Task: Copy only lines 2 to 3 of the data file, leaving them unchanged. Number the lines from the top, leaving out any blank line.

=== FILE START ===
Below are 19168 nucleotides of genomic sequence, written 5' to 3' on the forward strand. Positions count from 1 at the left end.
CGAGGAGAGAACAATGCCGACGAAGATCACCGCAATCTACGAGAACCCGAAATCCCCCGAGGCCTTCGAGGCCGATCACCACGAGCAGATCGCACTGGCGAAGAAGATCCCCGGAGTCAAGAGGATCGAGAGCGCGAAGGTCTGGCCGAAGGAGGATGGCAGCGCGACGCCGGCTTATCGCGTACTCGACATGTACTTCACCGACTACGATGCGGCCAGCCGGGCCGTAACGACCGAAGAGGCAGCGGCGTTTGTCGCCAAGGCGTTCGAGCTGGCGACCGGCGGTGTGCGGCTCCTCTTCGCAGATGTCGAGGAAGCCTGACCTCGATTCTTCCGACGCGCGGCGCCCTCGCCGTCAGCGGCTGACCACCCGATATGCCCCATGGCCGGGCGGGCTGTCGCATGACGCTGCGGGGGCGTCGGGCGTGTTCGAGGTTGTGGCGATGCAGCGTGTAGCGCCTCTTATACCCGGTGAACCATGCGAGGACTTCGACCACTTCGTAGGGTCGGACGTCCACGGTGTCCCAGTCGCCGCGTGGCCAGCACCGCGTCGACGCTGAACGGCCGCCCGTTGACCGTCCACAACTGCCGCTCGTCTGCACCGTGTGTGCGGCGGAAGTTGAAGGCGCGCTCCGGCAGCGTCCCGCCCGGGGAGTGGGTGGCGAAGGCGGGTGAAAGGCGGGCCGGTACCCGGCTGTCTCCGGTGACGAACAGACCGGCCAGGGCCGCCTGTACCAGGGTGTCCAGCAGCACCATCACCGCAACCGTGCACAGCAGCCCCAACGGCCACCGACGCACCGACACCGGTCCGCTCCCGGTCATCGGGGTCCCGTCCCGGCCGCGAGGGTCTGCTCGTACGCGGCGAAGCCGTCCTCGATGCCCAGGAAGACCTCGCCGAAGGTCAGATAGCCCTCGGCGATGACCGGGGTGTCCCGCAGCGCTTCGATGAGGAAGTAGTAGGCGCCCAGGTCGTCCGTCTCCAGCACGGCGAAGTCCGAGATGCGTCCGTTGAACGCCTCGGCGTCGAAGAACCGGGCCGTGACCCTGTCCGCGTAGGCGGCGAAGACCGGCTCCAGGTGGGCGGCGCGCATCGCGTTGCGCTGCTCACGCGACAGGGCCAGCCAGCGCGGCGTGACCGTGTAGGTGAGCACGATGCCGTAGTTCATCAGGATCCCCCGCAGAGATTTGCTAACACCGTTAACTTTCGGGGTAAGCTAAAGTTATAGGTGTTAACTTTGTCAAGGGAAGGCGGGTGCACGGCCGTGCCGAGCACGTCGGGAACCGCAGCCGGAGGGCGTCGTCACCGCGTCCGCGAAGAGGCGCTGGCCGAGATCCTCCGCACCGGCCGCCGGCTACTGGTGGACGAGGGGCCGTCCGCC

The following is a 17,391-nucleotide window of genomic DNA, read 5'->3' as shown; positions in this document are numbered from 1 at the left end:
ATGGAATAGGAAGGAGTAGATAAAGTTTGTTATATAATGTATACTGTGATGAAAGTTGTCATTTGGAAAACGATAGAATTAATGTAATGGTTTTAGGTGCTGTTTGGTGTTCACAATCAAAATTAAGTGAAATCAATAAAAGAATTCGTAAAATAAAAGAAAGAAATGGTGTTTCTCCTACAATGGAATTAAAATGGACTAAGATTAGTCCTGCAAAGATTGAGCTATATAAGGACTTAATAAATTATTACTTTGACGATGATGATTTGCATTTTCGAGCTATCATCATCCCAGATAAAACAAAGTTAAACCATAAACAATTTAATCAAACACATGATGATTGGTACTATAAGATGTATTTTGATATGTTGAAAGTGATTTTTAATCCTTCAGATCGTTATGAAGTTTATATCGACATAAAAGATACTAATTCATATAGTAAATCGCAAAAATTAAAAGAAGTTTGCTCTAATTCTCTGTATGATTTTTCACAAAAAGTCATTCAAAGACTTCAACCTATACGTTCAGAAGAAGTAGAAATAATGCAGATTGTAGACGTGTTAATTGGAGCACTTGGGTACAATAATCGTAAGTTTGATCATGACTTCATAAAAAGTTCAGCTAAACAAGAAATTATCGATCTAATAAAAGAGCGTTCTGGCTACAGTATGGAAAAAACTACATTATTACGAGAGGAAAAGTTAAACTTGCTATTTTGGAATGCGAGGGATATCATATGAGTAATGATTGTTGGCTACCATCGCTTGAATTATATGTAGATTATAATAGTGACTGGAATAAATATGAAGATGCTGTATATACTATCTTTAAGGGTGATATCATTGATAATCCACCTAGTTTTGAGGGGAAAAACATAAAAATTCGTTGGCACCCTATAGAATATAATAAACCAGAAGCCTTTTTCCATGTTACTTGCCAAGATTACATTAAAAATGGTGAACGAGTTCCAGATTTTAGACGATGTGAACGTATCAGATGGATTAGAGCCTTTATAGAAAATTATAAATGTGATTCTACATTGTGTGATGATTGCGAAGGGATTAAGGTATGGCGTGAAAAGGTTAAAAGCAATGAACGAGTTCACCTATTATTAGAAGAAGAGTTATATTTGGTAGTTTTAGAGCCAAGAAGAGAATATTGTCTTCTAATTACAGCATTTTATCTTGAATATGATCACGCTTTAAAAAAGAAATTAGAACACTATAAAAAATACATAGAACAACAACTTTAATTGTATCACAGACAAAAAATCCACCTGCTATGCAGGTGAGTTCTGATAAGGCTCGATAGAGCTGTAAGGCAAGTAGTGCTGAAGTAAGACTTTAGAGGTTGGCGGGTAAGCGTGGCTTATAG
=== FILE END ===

CGAGGAGAGAACAATGCCGACGAAGATCACCGCAATCTACGAGAACCCGAAATCCCCCGAGGCCTTCGAGGCCGATCACCACGAGCAGATCGCACTGGCGAAGAAGATCCCCGGAGTCAAGAGGATCGAGAGCGCGAAGGTCTGGCCGAAGGAGGATGGCAGCGCGACGCCGGCTTATCGCGTACTCGACATGTACTTCACCGACTACGATGCGGCCAGCCGGGCCGTAACGACCGAAGAGGCAGCGGCGTTTGTCGCCAAGGCGTTCGAGCTGGCGACCGGCGGTGTGCGGCTCCTCTTCGCAGATGTCGAGGAAGCCTGACCTCGATTCTTCCGACGCGCGGCGCCCTCGCCGTCAGCGGCTGACCACCCGATATGCCCCATGGCCGGGCGGGCTGTCGCATGACGCTGCGGGGGCGTCGGGCGTGTTCGAGGTTGTGGCGATGCAGCGTGTAGCGCCTCTTATACCCGGTGAACCATGCGAGGACTTCGACCACTTCGTAGGGTCGGACGTCCACGGTGTCCCAGTCGCCGCGTGGCCAGCACCGCGTCGACGCTGAACGGCCGCCCGTTGACCGTCCACAACTGCCGCTCGTCTGCACCGTGTGTGCGGCGGAAGTTGAAGGCGCGCTCCGGCAGCGTCCCGCCCGGGGAGTGGGTGGCGAAGGCGGGTGAAAGGCGGGCCGGTACCCGGCTGTCTCCGGTGACGAACAGACCGGCCAGGGCCGCCTGTACCAGGGTGTCCAGCAGCACCATCACCGCAACCGTGCACAGCAGCCCCAACGGCCACCGACGCACCGACACCGGTCCGCTCCCGGTCATCGGGGTCCCGTCCCGGCCGCGAGGGTCTGCTCGTACGCGGCGAAGCCGTCCTCGATGCCCAGGAAGACCTCGCCGAAGGTCAGATAGCCCTCGGCGATGACCGGGGTGTCCCGCAGCGCTTCGATGAGGAAGTAGTAGGCGCCCAGGTCGTCCGTCTCCAGCACGGCGAAGTCCGAGATGCGTCCGTTGAACGCCTCGGCGTCGAAGAACCGGGCCGTGACCCTGTCCGCGTAGGCGGCGAAGACCGGCTCCAGGTGGGCGGCGCGCATCGCGTTGCGCTGCTCACGCGACAGGGCCAGCCAGCGCGGCGTGACCGTGTAGGTGAGCACGATGCCGTAGTTCATCAGGATCCCCCGCAGAGATTTGCTAACACCGTTAACTTTCGGGGTAAGCTAAAGTTATAGGTGTTAACTTTGTCAAGGGAAGGCGGGTGCACGGCCGTGCCGAGCACGTCGGGAACCGCAGCCGGAGGGCGTCGTCACCGCGTCCGCGAAGAGGCGCTGGCCGAGATCCTCCGCACCGGCCGCCGGCTACTGGTGGACGAGGGGCCGTCCGCC

The following is a 17,391-nucleotide window of genomic DNA, read 5'->3' as shown; positions in this document are numbered from 1 at the left end: